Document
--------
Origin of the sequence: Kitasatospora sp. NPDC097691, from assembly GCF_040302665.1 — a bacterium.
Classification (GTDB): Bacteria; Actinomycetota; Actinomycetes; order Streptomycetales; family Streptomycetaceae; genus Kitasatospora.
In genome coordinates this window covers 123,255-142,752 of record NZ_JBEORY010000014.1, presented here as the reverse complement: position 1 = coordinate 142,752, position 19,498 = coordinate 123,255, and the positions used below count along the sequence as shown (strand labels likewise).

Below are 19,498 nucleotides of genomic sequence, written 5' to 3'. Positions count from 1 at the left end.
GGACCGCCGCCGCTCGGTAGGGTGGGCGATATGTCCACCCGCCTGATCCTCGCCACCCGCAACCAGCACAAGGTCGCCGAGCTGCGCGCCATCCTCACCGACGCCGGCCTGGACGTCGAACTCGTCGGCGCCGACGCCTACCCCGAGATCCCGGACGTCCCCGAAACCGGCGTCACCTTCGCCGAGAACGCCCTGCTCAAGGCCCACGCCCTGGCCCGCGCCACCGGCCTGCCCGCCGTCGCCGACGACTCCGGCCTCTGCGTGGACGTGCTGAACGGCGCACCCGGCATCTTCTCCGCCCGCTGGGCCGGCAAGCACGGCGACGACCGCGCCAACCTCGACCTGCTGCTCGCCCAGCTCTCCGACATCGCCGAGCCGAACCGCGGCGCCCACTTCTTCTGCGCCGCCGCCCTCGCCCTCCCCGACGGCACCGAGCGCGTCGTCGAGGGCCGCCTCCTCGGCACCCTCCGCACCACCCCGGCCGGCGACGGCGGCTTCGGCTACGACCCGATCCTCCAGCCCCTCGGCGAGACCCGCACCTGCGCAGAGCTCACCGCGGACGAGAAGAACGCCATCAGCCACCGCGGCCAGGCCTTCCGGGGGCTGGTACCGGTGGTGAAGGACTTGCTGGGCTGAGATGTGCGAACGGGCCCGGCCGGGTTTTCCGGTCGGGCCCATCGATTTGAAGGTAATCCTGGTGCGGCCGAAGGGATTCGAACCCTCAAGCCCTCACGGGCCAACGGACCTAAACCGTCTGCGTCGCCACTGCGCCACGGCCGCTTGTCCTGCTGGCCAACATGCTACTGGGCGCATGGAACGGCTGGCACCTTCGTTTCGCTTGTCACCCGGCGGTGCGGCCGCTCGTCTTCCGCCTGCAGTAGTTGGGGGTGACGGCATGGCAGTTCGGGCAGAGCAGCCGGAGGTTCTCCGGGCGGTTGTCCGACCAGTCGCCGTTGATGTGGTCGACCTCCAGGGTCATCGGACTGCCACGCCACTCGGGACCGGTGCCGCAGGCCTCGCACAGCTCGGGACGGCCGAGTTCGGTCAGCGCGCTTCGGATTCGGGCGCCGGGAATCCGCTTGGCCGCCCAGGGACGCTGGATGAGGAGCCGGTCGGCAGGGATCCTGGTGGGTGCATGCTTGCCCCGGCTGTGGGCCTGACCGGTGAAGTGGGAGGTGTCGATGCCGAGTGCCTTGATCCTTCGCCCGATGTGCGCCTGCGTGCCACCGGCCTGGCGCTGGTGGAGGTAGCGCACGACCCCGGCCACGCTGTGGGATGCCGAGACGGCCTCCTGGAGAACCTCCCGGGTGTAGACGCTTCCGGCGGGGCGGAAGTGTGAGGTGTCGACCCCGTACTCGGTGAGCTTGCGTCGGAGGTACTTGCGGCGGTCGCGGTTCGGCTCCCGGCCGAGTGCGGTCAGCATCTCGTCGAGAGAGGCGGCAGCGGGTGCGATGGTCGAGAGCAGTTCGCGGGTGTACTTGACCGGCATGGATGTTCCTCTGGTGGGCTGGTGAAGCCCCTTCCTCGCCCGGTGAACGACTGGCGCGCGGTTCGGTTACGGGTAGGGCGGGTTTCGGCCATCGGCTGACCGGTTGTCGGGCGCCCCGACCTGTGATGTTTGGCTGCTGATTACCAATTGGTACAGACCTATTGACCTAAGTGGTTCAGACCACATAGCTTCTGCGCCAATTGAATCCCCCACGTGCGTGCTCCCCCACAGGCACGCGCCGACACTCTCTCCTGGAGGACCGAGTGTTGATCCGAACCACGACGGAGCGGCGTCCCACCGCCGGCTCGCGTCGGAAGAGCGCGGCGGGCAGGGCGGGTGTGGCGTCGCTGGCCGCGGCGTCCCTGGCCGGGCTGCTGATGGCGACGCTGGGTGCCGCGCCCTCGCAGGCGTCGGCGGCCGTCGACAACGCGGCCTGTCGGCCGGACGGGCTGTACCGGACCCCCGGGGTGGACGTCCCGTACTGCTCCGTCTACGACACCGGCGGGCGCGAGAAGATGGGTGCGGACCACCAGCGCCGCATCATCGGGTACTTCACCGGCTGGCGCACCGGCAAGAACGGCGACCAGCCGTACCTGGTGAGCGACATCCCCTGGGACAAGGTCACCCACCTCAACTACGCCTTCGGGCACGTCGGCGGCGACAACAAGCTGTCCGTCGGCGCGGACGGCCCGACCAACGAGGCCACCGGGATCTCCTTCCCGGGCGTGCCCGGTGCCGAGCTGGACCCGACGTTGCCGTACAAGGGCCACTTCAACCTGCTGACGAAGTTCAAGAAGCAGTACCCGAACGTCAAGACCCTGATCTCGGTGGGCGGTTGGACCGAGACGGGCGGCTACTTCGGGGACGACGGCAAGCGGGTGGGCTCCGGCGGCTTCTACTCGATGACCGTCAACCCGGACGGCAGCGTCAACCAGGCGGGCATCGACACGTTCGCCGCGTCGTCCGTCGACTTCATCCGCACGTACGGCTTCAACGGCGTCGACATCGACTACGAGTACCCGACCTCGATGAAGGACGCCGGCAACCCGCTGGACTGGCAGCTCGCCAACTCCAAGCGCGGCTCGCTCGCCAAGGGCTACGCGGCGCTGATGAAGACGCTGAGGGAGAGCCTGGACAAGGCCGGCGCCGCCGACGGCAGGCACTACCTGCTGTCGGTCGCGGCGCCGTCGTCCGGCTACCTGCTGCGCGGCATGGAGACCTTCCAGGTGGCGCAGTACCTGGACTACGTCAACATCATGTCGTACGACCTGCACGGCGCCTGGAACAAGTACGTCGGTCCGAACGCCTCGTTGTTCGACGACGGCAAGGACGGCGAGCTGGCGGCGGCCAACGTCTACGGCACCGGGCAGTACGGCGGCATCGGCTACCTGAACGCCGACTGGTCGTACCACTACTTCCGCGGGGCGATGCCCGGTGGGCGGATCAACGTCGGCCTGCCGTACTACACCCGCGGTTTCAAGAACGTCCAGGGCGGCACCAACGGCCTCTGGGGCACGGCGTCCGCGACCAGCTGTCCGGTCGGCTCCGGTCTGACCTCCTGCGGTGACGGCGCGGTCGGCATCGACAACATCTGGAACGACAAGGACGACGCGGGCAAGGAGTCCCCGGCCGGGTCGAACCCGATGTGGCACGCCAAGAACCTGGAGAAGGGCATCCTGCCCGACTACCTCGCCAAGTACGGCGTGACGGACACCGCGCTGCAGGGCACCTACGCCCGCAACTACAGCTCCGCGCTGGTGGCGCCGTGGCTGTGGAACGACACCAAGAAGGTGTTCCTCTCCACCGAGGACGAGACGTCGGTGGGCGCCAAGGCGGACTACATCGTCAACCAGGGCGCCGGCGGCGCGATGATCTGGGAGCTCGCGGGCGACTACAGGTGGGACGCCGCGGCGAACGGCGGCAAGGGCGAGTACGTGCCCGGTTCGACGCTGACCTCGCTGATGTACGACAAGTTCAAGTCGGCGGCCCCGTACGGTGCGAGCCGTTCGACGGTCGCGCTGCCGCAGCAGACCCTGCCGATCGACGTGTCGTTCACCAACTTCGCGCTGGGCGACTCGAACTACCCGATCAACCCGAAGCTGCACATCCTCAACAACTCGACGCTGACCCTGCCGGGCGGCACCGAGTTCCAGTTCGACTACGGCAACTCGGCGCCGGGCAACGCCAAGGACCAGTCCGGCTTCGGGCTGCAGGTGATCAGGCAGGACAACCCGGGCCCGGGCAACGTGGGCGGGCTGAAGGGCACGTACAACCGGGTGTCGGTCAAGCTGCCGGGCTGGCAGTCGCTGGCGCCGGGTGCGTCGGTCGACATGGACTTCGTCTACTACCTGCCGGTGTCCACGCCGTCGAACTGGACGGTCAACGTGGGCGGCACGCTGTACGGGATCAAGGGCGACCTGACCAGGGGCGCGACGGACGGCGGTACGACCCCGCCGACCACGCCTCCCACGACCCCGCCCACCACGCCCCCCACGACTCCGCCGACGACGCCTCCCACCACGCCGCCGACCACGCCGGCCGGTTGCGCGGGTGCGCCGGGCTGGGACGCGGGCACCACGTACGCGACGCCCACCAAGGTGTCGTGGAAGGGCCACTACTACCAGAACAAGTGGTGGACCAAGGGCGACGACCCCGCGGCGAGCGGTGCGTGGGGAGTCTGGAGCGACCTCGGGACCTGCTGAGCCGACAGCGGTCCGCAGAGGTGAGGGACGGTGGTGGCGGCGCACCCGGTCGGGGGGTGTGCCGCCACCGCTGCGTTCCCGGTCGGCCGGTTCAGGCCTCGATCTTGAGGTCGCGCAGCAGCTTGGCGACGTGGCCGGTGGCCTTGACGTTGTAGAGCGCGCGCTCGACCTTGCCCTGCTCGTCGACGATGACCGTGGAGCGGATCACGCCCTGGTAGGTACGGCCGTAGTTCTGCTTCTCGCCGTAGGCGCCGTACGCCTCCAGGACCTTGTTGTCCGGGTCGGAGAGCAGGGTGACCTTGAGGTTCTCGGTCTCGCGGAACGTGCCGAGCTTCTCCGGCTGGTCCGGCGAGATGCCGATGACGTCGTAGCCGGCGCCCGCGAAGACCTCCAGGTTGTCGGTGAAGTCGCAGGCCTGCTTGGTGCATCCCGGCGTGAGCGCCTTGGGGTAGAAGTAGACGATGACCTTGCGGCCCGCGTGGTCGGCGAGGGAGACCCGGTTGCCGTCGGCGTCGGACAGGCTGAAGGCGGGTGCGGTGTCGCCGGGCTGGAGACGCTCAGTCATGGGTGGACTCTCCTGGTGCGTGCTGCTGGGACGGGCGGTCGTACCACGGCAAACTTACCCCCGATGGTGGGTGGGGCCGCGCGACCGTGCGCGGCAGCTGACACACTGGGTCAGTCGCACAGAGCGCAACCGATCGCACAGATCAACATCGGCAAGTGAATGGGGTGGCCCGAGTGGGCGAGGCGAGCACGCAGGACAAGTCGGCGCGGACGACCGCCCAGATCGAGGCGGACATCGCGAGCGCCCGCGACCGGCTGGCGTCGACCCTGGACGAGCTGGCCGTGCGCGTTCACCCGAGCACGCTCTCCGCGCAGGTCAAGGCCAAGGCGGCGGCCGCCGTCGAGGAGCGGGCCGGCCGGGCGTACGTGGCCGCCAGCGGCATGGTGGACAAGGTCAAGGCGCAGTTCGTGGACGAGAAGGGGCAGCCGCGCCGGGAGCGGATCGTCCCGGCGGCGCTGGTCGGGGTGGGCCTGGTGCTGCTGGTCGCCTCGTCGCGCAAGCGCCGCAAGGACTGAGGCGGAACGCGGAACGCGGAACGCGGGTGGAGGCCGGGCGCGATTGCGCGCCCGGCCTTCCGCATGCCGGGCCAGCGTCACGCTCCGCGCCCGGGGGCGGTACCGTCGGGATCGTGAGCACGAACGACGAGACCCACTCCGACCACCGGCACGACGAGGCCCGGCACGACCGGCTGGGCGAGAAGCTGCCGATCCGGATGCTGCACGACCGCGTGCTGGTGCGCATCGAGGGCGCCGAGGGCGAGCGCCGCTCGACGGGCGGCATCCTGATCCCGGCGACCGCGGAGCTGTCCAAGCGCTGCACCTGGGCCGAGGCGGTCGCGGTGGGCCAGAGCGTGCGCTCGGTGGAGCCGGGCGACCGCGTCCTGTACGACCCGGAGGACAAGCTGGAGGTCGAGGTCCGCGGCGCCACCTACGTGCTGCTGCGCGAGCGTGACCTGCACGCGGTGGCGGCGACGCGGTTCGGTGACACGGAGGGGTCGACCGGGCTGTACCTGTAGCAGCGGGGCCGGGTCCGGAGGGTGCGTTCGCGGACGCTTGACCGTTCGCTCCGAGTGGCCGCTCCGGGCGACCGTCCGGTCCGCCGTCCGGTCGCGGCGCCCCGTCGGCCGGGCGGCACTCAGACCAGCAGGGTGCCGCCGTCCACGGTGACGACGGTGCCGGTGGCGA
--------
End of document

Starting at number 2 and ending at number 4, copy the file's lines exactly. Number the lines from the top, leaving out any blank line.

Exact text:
Classification (GTDB): Bacteria; Actinomycetota; Actinomycetes; order Streptomycetales; family Streptomycetaceae; genus Kitasatospora.
In genome coordinates this window covers 123,255-142,752 of record NZ_JBEORY010000014.1, presented here as the reverse complement: position 1 = coordinate 142,752, position 19,498 = coordinate 123,255, and the positions used below count along the sequence as shown (strand labels likewise).

Below are 19,498 nucleotides of genomic sequence, written 5' to 3'. Positions count from 1 at the left end.